Making a fashion statement comes naturally to Emma Corrin.
The 24-year-old, who plays Princess Diana in the upcoming fourth season of The Crown, has spent the last year cavorting around in an impressive selection of en-vogue Nineties ensembles while filming the hit show.
Her Instagram feed is no exception. In a recent picture, she shared a snap of herself wearing a red Fiorucci vest, with her arm nonchalantly lifted, showing off a bush of armpit hair.
She also stars on the cover of this month’s issue of Glamour UK with her armpit hair taking centre stage. "I think it’s interesting how the media and a lot of our culture loves to label or to pigeonhole women," she says. "How I present myself, what I do with my makeup, my body hair, my hair, or anything aesthetically, will always be dictated by what I feel and nothing external."
Corrin is not the only one proudly bearing arms: armpit hair is back, and nearly one in four women under the age of 25 have stopped shaving their underarms.
We have seen it before but this time is the new laissez-faire approach to grooming a total reset?
Armpit hair has come and gone for years. Long before Corrin was born, fellow actor Sophia Loren was no stranger to displaying bushels of armpit fluff, while Grace Jones’s underarm fuzz was a cool complement to her gender-bending style in the Seventies and Eighties.
The first full issue of Gloria Steinem’s Ms. magazine, which was published in July 1972, featured an article titled Body Hair: The Last Frontier, in which it criticised shaving as an “embodiment of our culture’s preoccupation with keeping women in a kind of state of innocence, and denying their visceral selves”.
And Steinem is having a renaissance thanks to BBC Drama Mrs. America, in which Rose Byrne plays her. Then there have been campaigns like Januhairy, to break down all the taboos around armpit hair.
But how far is this latest development a product of lockdown? When beauty salons shut down in March, even the most well-groomed were forced to confront their own pilosity with hairdressers and beauty salons closed.
For many it was a relief. I for one have always adopted a fairly half-hearted approach to hair removal, finding it too laborious.
The fashion world is full of role models for armpit hair acceptance. Ashley Graham, Willow Smith and Amandla Stenberg are all showing off theirs. Stenberg has done so at red carpet events and Graham has said her mother is disguisted with her but she just doesn’t care. Gigi Hadid has also been photographed with hers and brands have cottoned on too.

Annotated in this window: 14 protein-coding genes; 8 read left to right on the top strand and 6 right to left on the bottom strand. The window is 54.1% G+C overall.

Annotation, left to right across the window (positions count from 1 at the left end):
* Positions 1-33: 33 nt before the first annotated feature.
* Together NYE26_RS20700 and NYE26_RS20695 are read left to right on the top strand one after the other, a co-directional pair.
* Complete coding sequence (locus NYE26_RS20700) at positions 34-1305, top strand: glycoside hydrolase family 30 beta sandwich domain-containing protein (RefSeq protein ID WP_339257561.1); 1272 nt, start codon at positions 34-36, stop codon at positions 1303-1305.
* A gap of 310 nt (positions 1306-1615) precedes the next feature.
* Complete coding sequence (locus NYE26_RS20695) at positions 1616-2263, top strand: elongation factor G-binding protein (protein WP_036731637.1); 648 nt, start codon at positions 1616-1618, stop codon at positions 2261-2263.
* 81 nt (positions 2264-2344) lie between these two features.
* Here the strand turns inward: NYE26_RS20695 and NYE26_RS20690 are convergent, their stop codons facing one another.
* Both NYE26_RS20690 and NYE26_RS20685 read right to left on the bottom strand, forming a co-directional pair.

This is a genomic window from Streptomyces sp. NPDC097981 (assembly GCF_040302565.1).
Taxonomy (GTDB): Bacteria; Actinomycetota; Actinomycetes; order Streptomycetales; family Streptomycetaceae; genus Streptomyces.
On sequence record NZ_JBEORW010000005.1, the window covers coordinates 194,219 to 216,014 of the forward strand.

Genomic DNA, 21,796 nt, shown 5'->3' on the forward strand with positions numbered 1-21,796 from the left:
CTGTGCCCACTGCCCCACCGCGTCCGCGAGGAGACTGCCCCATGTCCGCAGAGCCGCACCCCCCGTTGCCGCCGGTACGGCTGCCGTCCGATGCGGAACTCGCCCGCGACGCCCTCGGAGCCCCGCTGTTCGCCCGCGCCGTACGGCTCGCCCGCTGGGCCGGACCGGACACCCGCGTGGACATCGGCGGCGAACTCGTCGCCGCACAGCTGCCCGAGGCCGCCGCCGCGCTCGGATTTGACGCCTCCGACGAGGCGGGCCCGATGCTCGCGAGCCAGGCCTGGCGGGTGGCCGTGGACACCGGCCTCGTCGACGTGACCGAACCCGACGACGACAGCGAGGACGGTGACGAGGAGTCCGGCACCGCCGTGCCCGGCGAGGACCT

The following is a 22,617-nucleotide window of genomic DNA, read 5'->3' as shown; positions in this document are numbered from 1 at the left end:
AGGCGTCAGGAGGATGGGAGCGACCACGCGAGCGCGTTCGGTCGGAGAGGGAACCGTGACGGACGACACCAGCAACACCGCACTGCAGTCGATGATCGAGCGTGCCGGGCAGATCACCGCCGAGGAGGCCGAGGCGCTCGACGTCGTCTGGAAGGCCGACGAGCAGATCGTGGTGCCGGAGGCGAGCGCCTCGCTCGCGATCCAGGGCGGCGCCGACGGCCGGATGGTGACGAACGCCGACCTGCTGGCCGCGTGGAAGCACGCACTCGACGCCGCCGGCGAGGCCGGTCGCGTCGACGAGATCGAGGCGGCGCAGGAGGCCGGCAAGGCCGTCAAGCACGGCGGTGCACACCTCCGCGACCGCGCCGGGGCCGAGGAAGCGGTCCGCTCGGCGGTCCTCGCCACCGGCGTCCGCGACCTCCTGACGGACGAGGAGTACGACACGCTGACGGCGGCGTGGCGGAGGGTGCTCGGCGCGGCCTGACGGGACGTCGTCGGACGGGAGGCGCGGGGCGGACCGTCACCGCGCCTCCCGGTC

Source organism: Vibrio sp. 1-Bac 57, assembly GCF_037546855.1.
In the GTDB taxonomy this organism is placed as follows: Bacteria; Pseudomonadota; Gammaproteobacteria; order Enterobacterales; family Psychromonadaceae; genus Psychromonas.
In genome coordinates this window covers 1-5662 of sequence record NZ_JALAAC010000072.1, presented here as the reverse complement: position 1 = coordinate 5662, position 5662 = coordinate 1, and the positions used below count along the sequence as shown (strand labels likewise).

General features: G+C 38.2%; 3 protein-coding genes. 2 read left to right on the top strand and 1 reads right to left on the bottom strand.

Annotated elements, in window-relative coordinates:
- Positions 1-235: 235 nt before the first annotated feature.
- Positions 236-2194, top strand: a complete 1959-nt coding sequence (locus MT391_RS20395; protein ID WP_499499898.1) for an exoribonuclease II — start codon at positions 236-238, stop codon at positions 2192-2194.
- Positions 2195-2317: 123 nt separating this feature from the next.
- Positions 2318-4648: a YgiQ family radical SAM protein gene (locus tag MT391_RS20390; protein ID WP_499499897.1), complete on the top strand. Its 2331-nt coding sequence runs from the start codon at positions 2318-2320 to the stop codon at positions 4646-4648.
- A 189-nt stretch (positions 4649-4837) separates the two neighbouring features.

Last year, Nike faced criticism from the body-hair haters when it featured model and musician Annahstasia Enuke posing with visible armpit hair in a campaign, and just a day later the deodorant brand Nuud responded to a backlash against its own advert that featured underarm hair.
Despite its being a razor company, New York-based subscription-service Billie has also championed hirsuteness in its campaigns. It runs Project Body Hair, an image library of hair in all sorts of places it’s not supposed to be. The images are arresting and beautiful — no wonder they have been viewed more than three billion times.
Hair under there serves a purpose. It works as a conveyor of pheromones, the scented molecules that, essentially, abet human mating, by giving each person his or her particular alluring scent. Armpit hair (and hair around the nipples, and some groin hair) grows on top of the sweat glands that produce a body’s natural smells, working as a sort of human fragrance diffuser, which allows one’s personal scent to waft into the atmosphere and announce one’s presence and fertility to potential mates.
Looking to grow yours too? Armpit hair is estimated to grow at a rate of one inch per month, so it should take between one to two months to sport some Willow Smith-worthy pits. In the meantime adopt a nourishing body hair oil such as Fur (meant for pubic hair but why not kill two birds with one stone?) which will ensure underarm hair is kept soft and subtle.
Now for the less glamorous bit. We are living in perspiration-inducing times, so keep it clean. “Natural deodorants work by using natural ingredients to combat the bacteria that feed on sweat,” says Dr Simon Jackson, founder of the award-winning Modern Botany natural deodorant.
His Modern Botany creation (£25, buy now) comprises a blend of 11 essential oils which are known for their anti-bacterial properties, including tea tree and coriander seed oils which promise to keep odours and bacteria at bay while smelling wonderful.
The takeaway is clear: the armpit hair, don’t care brigade (and what a cohort of cool kids it is) are coming to recruit us all, banishing all proclivities to pre-pubescent baldness as they go. It’s time to put the razors down.